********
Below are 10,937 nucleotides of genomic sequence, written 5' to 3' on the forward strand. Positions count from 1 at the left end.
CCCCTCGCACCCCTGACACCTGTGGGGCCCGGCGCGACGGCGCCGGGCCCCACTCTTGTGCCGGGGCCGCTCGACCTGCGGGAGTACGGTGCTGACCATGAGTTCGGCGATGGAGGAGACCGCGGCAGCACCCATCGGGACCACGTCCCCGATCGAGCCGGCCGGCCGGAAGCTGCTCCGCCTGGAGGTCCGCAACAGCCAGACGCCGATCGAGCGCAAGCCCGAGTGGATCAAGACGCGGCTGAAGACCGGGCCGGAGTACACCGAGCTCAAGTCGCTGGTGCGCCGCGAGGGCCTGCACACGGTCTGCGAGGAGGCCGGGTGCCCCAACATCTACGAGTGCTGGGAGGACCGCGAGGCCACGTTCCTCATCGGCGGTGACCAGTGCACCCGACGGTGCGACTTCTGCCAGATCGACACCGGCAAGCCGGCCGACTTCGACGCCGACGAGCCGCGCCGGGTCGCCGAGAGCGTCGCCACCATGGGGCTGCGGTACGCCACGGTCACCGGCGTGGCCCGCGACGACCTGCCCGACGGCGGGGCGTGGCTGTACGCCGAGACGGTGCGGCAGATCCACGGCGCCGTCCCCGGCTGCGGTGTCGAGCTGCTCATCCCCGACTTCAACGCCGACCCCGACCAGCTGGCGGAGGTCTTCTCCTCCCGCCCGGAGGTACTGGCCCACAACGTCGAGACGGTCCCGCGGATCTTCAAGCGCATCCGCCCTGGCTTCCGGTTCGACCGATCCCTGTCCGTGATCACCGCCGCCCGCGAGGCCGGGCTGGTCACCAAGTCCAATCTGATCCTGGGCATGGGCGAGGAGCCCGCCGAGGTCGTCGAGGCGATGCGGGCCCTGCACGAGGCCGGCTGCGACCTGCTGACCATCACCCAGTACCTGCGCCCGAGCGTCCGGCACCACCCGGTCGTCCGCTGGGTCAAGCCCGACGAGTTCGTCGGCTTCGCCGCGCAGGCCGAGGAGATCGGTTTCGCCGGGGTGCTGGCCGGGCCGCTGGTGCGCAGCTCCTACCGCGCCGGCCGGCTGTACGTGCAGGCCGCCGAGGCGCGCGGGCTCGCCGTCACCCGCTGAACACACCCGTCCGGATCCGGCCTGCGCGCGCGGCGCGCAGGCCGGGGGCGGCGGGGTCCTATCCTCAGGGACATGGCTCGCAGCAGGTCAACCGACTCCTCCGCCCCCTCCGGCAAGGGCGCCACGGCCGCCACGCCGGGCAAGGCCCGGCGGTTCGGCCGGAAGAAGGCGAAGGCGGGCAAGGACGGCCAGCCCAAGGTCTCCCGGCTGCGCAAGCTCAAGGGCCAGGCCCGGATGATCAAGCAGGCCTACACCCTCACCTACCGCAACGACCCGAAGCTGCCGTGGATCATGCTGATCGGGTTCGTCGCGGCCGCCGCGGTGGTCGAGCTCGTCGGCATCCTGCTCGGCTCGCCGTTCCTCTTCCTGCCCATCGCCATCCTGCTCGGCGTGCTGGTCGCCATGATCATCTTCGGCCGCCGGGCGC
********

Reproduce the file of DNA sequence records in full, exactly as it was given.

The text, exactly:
Below are 10,937 nucleotides of genomic sequence, written 5' to 3' on the forward strand. Positions count from 1 at the left end.
CCCCTCGCACCCCTGACACCTGTGGGGCCCGGCGCGACGGCGCCGGGCCCCACTCTTGTGCCGGGGCCGCTCGACCTGCGGGAGTACGGTGCTGACCATGAGTTCGGCGATGGAGGAGACCGCGGCAGCACCCATCGGGACCACGTCCCCGATCGAGCCGGCCGGCCGGAAGCTGCTCCGCCTGGAGGTCCGCAACAGCCAGACGCCGATCGAGCGCAAGCCCGAGTGGATCAAGACGCGGCTGAAGACCGGGCCGGAGTACACCGAGCTCAAGTCGCTGGTGCGCCGCGAGGGCCTGCACACGGTCTGCGAGGAGGCCGGGTGCCCCAACATCTACGAGTGCTGGGAGGACCGCGAGGCCACGTTCCTCATCGGCGGTGACCAGTGCACCCGACGGTGCGACTTCTGCCAGATCGACACCGGCAAGCCGGCCGACTTCGACGCCGACGAGCCGCGCCGGGTCGCCGAGAGCGTCGCCACCATGGGGCTGCGGTACGCCACGGTCACCGGCGTGGCCCGCGACGACCTGCCCGACGGCGGGGCGTGGCTGTACGCCGAGACGGTGCGGCAGATCCACGGCGCCGTCCCCGGCTGCGGTGTCGAGCTGCTCATCCCCGACTTCAACGCCGACCCCGACCAGCTGGCGGAGGTCTTCTCCTCCCGCCCGGAGGTACTGGCCCACAACGTCGAGACGGTCCCGCGGATCTTCAAGCGCATCCGCCCTGGCTTCCGGTTCGACCGATCCCTGTCCGTGATCACCGCCGCCCGCGAGGCCGGGCTGGTCACCAAGTCCAATCTGATCCTGGGCATGGGCGAGGAGCCCGCCGAGGTCGTCGAGGCGATGCGGGCCCTGCACGAGGCCGGCTGCGACCTGCTGACCATCACCCAGTACCTGCGCCCGAGCGTCCGGCACCACCCGGTCGTCCGCTGGGTCAAGCCCGACGAGTTCGTCGGCTTCGCCGCGCAGGCCGAGGAGATCGGTTTCGCCGGGGTGCTGGCCGGGCCGCTGGTGCGCAGCTCCTACCGCGCCGGCCGGCTGTACGTGCAGGCCGCCGAGGCGCGCGGGCTCGCCGTCACCCGCTGAACACACCCGTCCGGATCCGGCCTGCGCGCGCGGCGCGCAGGCCGGGGGCGGCGGGGTCCTATCCTCAGGGACATGGCTCGCAGCAGGTCAACCGACTCCTCCGCCCCCTCCGGCAAGGGCGCCACGGCCGCCACGCCGGGCAAGGCCCGGCGGTTCGGCCGGAAGAAGGCGAAGGCGGGCAAGGACGGCCAGCCCAAGGTCTCCCGGCTGCGCAAGCTCAAGGGCCAGGCCCGGATGATCAAGCAGGCCTACACCCTCACCTACCGCAACGACCCGAAGCTGCCGTGGATCATGCTGATCGGGTTCGTCGCGGCCGCCGCGGTGGTCGAGCTCGTCGGCATCCTGCTCGGCTCGCCGTTCCTCTTCCTGCCCATCGCCATCCTGCTCGGCGTGCTGGTCGCCATGATCATCTTCGGCCGCCGGGCGC